We offer a few morsels of quotation (attributed, thereby avoiding the trivially alleged plagiaristic tendencies of the object of discussion:
Is giving Robert Byrd’s campaign $10,000 the kind of change we can believe in?
If he values independent thinking, why is his the most predictable liberal vote in the Senate? A People for the American Way computer program would cast the same votes for cheaper. . . .
The victims of O.C.S. struggle against Obama-myopia, or the inability to see beyond Election Day. But here’s the fascinating thing: They still like him. They know that most of his hope-mongering is vaporous. They know that he knows it’s vaporous.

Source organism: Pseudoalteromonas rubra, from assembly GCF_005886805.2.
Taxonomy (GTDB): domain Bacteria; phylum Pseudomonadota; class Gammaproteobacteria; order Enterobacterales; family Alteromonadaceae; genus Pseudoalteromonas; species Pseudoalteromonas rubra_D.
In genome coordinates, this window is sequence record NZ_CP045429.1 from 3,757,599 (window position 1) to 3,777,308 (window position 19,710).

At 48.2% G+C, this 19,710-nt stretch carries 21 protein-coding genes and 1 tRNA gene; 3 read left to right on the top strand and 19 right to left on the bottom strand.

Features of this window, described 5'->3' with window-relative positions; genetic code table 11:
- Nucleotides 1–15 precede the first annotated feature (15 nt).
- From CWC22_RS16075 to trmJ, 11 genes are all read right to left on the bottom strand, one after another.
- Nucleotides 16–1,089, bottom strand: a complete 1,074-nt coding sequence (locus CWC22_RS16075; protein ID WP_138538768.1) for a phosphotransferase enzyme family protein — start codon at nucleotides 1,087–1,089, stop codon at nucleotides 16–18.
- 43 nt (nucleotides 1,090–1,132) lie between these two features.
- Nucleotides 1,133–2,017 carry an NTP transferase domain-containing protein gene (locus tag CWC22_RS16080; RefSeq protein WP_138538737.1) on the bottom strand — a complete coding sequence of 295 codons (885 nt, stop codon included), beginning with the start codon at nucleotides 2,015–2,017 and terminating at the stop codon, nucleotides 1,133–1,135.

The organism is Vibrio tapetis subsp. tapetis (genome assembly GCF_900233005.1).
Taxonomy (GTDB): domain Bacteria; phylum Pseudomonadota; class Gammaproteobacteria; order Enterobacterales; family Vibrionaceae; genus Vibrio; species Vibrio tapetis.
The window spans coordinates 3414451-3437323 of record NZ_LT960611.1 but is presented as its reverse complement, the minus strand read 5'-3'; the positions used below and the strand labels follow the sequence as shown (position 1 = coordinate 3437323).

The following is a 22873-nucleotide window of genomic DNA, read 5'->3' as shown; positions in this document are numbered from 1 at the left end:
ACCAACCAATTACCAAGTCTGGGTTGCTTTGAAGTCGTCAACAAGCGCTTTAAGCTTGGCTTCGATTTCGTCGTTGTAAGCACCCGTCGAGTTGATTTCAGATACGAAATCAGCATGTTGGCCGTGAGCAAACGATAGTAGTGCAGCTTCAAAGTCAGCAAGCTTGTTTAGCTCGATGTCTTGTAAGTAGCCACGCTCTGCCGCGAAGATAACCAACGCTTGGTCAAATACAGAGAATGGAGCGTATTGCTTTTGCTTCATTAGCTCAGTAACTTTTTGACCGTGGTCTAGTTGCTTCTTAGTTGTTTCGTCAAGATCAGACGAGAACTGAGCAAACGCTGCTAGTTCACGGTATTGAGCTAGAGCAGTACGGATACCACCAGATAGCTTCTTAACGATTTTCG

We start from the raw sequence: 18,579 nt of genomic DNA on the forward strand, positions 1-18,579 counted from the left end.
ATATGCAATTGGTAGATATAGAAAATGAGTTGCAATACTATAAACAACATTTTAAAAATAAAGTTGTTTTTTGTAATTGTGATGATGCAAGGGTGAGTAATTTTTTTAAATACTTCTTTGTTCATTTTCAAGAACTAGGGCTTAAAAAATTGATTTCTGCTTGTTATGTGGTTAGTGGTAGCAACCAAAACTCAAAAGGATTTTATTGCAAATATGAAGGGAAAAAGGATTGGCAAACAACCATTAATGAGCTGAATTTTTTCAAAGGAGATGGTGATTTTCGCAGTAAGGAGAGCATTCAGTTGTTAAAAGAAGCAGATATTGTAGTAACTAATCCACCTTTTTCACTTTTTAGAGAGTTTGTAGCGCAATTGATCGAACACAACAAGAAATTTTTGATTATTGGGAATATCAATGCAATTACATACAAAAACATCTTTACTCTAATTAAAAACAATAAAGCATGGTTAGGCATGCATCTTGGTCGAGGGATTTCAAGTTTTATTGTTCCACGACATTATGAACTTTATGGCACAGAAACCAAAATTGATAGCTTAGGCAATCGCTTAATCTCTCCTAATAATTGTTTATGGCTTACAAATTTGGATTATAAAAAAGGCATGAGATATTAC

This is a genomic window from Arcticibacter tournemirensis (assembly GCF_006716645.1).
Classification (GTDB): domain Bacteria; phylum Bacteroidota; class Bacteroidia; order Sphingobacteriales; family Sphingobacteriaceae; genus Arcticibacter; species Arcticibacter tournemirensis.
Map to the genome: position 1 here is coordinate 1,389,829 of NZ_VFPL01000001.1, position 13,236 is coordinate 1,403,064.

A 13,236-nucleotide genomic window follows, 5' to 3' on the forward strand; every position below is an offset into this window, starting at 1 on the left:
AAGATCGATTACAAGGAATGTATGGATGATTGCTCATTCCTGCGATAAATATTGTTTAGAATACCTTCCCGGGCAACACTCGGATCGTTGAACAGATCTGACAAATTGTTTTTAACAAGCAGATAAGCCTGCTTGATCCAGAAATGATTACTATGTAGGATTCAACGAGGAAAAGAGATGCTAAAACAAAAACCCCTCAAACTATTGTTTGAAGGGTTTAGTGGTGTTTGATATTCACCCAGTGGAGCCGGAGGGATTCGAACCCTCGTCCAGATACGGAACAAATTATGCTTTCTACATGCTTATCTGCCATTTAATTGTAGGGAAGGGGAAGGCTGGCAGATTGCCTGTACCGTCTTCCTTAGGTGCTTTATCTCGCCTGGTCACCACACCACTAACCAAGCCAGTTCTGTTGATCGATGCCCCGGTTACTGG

But the fact that they can share this dream still means something. After the magic fades and reality sets in, they still know something about his soul, and he knows something about theirs. They figure that any new president is going to face gigantic obstacles. At least this candidate seems likely to want to head in the right direction. Obama’s hype comes from exaggerating his powers and his virtues, not faking them.
Those afflicted with O.C.S. are no longer as moved by his perorations. The fever passes. But some invisible connection seems to persist.
How long will it persist? At least until November?